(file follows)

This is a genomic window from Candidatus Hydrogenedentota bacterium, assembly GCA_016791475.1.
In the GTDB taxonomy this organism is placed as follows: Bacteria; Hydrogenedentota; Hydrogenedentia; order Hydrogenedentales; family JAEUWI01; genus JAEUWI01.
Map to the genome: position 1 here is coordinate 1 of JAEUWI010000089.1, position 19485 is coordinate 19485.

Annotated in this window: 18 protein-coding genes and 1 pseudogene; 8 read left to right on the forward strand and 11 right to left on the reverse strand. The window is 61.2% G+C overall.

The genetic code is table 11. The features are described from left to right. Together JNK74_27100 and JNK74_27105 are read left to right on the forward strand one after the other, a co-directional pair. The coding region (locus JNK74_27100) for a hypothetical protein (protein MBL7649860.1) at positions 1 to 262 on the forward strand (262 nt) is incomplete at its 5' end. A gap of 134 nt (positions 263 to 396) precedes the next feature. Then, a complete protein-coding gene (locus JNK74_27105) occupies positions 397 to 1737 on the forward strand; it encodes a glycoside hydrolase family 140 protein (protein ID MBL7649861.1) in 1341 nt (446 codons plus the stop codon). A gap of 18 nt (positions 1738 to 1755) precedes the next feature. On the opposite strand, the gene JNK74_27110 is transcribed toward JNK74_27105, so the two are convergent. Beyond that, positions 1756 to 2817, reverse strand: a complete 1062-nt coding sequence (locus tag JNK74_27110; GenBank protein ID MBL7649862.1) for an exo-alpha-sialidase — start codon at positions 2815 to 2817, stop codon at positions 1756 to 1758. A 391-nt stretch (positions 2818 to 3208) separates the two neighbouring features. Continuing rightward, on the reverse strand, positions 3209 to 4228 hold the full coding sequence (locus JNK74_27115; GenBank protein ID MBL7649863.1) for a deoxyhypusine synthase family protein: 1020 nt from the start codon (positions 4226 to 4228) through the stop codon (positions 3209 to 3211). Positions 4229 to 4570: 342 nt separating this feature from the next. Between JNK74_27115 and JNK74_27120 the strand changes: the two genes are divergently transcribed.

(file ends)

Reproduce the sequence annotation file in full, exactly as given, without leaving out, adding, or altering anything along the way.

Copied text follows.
This is a genomic window from Candidatus Hydrogenedentota bacterium, assembly GCA_016791475.1.
In the GTDB taxonomy this organism is placed as follows: Bacteria; Hydrogenedentota; Hydrogenedentia; order Hydrogenedentales; family JAEUWI01; genus JAEUWI01.
Map to the genome: position 1 here is coordinate 1 of JAEUWI010000089.1, position 19485 is coordinate 19485.

Annotated in this window: 18 protein-coding genes and 1 pseudogene; 8 read left to right on the forward strand and 11 right to left on the reverse strand. The window is 61.2% G+C overall.

The genetic code is table 11. The features are described from left to right. Together JNK74_27100 and JNK74_27105 are read left to right on the forward strand one after the other, a co-directional pair. The coding region (locus JNK74_27100) for a hypothetical protein (protein MBL7649860.1) at positions 1 to 262 on the forward strand (262 nt) is incomplete at its 5' end. A gap of 134 nt (positions 263 to 396) precedes the next feature. Then, a complete protein-coding gene (locus JNK74_27105) occupies positions 397 to 1737 on the forward strand; it encodes a glycoside hydrolase family 140 protein (protein ID MBL7649861.1) in 1341 nt (446 codons plus the stop codon). A gap of 18 nt (positions 1738 to 1755) precedes the next feature. On the opposite strand, the gene JNK74_27110 is transcribed toward JNK74_27105, so the two are convergent. Beyond that, positions 1756 to 2817, reverse strand: a complete 1062-nt coding sequence (locus tag JNK74_27110; GenBank protein ID MBL7649862.1) for an exo-alpha-sialidase — start codon at positions 2815 to 2817, stop codon at positions 1756 to 1758. A 391-nt stretch (positions 2818 to 3208) separates the two neighbouring features. Continuing rightward, on the reverse strand, positions 3209 to 4228 hold the full coding sequence (locus JNK74_27115; GenBank protein ID MBL7649863.1) for a deoxyhypusine synthase family protein: 1020 nt from the start codon (positions 4226 to 4228) through the stop codon (positions 3209 to 3211). Positions 4229 to 4570: 342 nt separating this feature from the next. Between JNK74_27115 and JNK74_27120 the strand changes: the two genes are divergently transcribed.